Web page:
Health Care Costs Accounted for 17.7 Percent of GDP in 2018

Hospital care was the biggest spending category

large pile of cash


In the midst of the health crisis caused by the COVID-19 pandemic, the government has released new information about the amount spent on health care in 2018 in the United States. The following infographics show data from the 2020 edition of Health Care Costs 101 focusing on the $3.6 trillion spent in the US on health care. That expenditure represented 17.7% of the economy.

Health spending amounted to $11,172 per person, including $1,150 on average for out-of-pocket costs. Per person spending in the US was double that of most other developed nations. Hospital care was by far the largest category of health spending. The data show the continued importance of private insurance (mostly employer-based), which paid for about one-third of health spending. Job losses in 2020 (more than 40 million COVID-19-era jobless claims as of May 28) may result in significant shifts in coverage from employer-sponsored plans to public coverage such as Medicaid. About 3% of health spending went to government public health activities. At that level, public health departments were ill prepared for large-scale contact tracing or testing for COVID-19. While the full impact of the virus on spending has yet to be seen, it is likely to alter costs of care and to highlight stress points in the nation’s health care system.

The share of the economy devoted to health care remained relatively stable in 2018 due to a strong economy and moderate growth in health spending.

Historically, health spending has grown faster than the economy. Health care has consumed an increasing share of resources, climbing from 6.2% of gross domestic product (GDP) in 1968 to 17.7% in 2018, down from 17.9% the previous year. If the economy experiences an extended slowdown on the heels of COVID-19, health care could consume a much larger share and crowd out other needs, like education. Health care spending, excluding the impact of the pandemic, is projected by the government to continue to outpace economic growth, reaching 19.7% of the economy in 2028.

Annual health insurance spending per Medicare beneficiary is double the amount for employer-sponsored insurance and is projected to increase from $12,784 in 2018 to $20,751 in 2028. By comparison, employer-sponsored spending per enrollee will increase from $6,103 to $9,523 during the same period.

Hospital care ($1.2 trillion) was the largest spending category, accounting for one-third of health spending. Physician and clinical services, at 20% of spending, and prescription drugs at 9%, were the second- and third-largest components of spending. The net cost of health insurance — which includes administration expenses, taxes, and profits of private insurers — accounted for 7% of spending. The net cost of health insurance also grew the fastest, both in 2018 (13.2%) and as measured by its 20-year average (8.6%).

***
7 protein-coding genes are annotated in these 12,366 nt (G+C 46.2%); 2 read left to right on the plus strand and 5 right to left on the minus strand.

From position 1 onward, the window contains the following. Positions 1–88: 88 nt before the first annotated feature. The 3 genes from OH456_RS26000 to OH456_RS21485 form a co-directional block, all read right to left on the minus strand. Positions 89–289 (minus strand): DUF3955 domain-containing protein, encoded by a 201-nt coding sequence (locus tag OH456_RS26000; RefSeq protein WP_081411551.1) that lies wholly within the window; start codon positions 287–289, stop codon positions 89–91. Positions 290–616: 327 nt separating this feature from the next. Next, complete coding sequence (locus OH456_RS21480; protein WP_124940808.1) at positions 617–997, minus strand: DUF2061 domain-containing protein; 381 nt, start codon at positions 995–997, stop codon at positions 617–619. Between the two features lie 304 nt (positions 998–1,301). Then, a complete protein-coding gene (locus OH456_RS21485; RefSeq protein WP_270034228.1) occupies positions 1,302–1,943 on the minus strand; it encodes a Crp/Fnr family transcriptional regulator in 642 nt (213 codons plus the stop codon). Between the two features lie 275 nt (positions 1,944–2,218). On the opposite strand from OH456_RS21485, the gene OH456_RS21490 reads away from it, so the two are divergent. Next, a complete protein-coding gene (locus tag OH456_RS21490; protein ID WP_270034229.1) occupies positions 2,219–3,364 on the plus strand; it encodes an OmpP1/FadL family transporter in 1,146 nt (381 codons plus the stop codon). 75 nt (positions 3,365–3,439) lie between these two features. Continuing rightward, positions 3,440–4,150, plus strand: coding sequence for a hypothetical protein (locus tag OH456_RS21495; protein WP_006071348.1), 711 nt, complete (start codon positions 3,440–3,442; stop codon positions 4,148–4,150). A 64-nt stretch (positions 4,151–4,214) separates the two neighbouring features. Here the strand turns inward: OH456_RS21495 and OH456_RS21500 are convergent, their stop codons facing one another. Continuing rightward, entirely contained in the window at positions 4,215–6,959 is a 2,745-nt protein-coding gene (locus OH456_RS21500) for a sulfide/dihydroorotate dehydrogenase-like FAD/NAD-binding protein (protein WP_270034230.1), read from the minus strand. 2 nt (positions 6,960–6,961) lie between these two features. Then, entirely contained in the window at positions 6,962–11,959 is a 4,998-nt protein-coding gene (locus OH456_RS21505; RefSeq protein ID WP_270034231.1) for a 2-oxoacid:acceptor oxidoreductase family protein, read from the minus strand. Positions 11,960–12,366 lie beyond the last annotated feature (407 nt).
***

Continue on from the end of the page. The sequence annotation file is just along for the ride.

Public health insurance, including Medicare and Medicaid, paid 41% of the nation’s health care bill in 2018. Private insurance paid about one-third. With the growth in the aging population, Medicare is projected to pay for one-fourth of health spending in 2028, up from about one-fifth in 2018.

Households, government, and business share in the financial sponsorship of health care. Federal spending includes Medicaid and Medicare, as well as marketplace subsidies. Household spending includes out-of-pocket costs for copays, deductibles, and care not covered by insurance, as well as enrollees’ share of health insurance premiums and Medicare payroll taxes. Private business spending consists mainly of employer contributions to health insurance plus Medicare payroll taxes and workers’ compensation insurance.

Impact of COVID-19 on Health Care Costs Yet to Be Known

The full impact of COVID-19 on health care spending will depend on a number of unknowns, including infection and hospitalization rates, the share of cases requiring intensive care unit support, and the development of new treatments or vaccines. Hospitalization, which can occur in roughly 15% of confirmed COVID-19 cases, was estimated at $20,000 per case, and more with ventilator support. While individual testing costs may range from $36 to $51, the widespread testing desired could make total costs high. Extensive delays in routine care and elective procedures could offset the direct costs of COVID-19. These delays have been severe enough that providers have begun sounding alarm bells about financial solvency. For example, a recent CHCF survey found one-third of California’s primary care doctors worry their practices won’t survive the financial consequences of the COVID-19 pandemic. Finally, employment and insurance loss are likely to cause people to forgo care, as was documented during the recession that ended in 2009.


Along with the full Health Care Costs 101 report, a quick reference guide and an interactive data presentation are also available through the links below.

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